Jump to content

Chronology of European exploration of Asia

From Wikipedia, the free encyclopedia
The Fra Mauro map, completed around 1459, is a map of the then-known world. Following the standard practice at that time, south is at the top. The map was said by Giovanni Battista Ramusio to have been partially based on the one brought from Cathay by Marco Polo.

This is a chronology of the early European exploration of Asia.[1]

First wave of exploration (mainly by land)[edit]


Middle Ages[edit]

Trade routes in Eurasia and north Africa c. 870 CE

Second wave of exploration (by sea)[edit]

The ships which were used by Vasco da Gama on his first voyage. (Illustration from 1558).
The Cantino planisphere (or Cantino World Map) of 1502 is the earliest surviving map showing Portuguese Discoveries in the east and west.
Left panels 1-3
Right panels 4-6
Kunyu Wanguo Quantu, printed by Matteo Ricci, Zhong Wentao and Li Zhizao, upon request of Wanli Emperor in Beijing, 1602, the first world map in the Chinese language
  • 1582: The Italian Jesuit priest and missionary Matteo Ricci reaches the Portuguese settlement of Macau in Ming China and in 1601 becomes the first European to be invited into the Ming imperial palace of the Forbidden City in Beijing, at the behest of the Wanli Emperor who sought his services at court, particularly for his expertise in astronomy. In 1602 Ricci and his Chinese translator Li Zhizao would co-publish the first world map in Chinese, the Kunyu Wanguo Quantu which greatly expanded both Chinese and Japanese knowledge of global geography.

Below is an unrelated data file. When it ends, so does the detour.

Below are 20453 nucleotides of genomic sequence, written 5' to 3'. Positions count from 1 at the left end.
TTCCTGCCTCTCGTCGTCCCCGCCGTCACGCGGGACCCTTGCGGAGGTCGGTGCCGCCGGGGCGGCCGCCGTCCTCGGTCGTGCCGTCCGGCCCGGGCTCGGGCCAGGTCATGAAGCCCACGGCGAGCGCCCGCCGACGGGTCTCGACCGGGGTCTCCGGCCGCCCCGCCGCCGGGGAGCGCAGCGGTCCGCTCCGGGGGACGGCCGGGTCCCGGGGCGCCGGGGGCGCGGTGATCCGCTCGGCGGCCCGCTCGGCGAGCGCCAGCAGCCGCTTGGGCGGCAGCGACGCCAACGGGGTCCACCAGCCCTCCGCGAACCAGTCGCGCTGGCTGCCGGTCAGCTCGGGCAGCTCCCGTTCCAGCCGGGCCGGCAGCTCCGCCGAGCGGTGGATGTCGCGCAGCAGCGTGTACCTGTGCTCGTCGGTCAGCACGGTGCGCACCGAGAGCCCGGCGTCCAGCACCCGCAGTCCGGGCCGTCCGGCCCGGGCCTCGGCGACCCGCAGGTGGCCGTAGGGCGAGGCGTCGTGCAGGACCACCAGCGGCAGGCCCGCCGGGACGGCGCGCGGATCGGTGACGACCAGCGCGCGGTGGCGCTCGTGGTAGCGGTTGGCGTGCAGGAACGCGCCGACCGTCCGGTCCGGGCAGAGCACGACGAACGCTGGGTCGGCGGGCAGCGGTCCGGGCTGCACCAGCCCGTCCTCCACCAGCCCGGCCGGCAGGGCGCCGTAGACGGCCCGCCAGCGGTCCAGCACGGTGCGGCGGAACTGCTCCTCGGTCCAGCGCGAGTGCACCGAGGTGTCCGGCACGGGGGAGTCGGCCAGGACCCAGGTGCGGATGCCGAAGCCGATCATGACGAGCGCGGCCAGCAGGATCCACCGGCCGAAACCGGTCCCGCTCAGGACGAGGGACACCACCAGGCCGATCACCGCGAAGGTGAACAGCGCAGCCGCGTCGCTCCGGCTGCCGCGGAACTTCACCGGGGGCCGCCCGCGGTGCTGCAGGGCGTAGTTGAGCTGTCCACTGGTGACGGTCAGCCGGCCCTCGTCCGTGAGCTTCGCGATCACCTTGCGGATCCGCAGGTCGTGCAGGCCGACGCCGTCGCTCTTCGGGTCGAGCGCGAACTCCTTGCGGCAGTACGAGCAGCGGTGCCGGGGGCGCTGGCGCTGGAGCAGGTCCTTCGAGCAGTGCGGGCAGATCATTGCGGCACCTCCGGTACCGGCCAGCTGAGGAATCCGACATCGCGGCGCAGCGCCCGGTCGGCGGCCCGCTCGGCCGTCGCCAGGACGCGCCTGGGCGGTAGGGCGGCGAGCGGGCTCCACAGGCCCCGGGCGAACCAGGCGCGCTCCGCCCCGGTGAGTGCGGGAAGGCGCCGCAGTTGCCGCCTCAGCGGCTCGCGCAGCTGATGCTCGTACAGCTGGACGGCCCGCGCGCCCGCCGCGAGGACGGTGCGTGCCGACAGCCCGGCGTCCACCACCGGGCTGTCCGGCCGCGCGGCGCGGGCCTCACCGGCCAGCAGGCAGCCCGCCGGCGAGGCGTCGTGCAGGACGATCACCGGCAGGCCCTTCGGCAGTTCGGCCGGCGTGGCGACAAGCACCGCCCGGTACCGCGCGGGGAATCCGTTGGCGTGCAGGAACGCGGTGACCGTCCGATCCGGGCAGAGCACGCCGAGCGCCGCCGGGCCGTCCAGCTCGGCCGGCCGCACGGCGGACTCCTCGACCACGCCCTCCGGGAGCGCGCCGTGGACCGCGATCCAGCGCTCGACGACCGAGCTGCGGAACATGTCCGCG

• 1583–91: The Englishman Ralph Fitch becomes one of the earliest English explorers to visit Mesopotamia, India, and Southeast Asia (Burma, Lan Na, Malacca).
  • 1595: The Dutchman Jan Huyghen van Linschoten published his Reys-gheschrift vande navigatien der Portugaloysers in Orienten ("Travel Accounts of Portuguese Navigation in the Orient") which was translated into English and German in 1598. It gave access to secret Portuguese information, including the nautical maps which had been well guarded for over a century. The book thus broke the Portuguese monopoly on the sea trade with Asia.

Other noteworthy Europeans[edit]

Noteworthy others[edit]

The Tabula Rogeriana (1154), by Muhammad al-Idrisi

See also[edit]


  2. ^ Vera Lucia Bottrel Tostes, Bravos homens de outrora Archived 2007-01-07 at the Wayback Machine, Camoes - Revista de Latras e Culturas Lusofonas, no. 8, January - March 2000
  3. ^ Hannard (1991), page 7; Milton, Giles (1999). Nathaniel's Nutmeg. London: Sceptre. pp. 5 and 7. ISBN 978-0-340-69676-7.
  4. ^ Hannard (1991), page 7
  5. ^ Ricklefs, M. C. (1993). A History of Modern Indonesia Since c.1300, 2nd Edition. London: MacMillan. p. 25. ISBN 0-333-57689-6.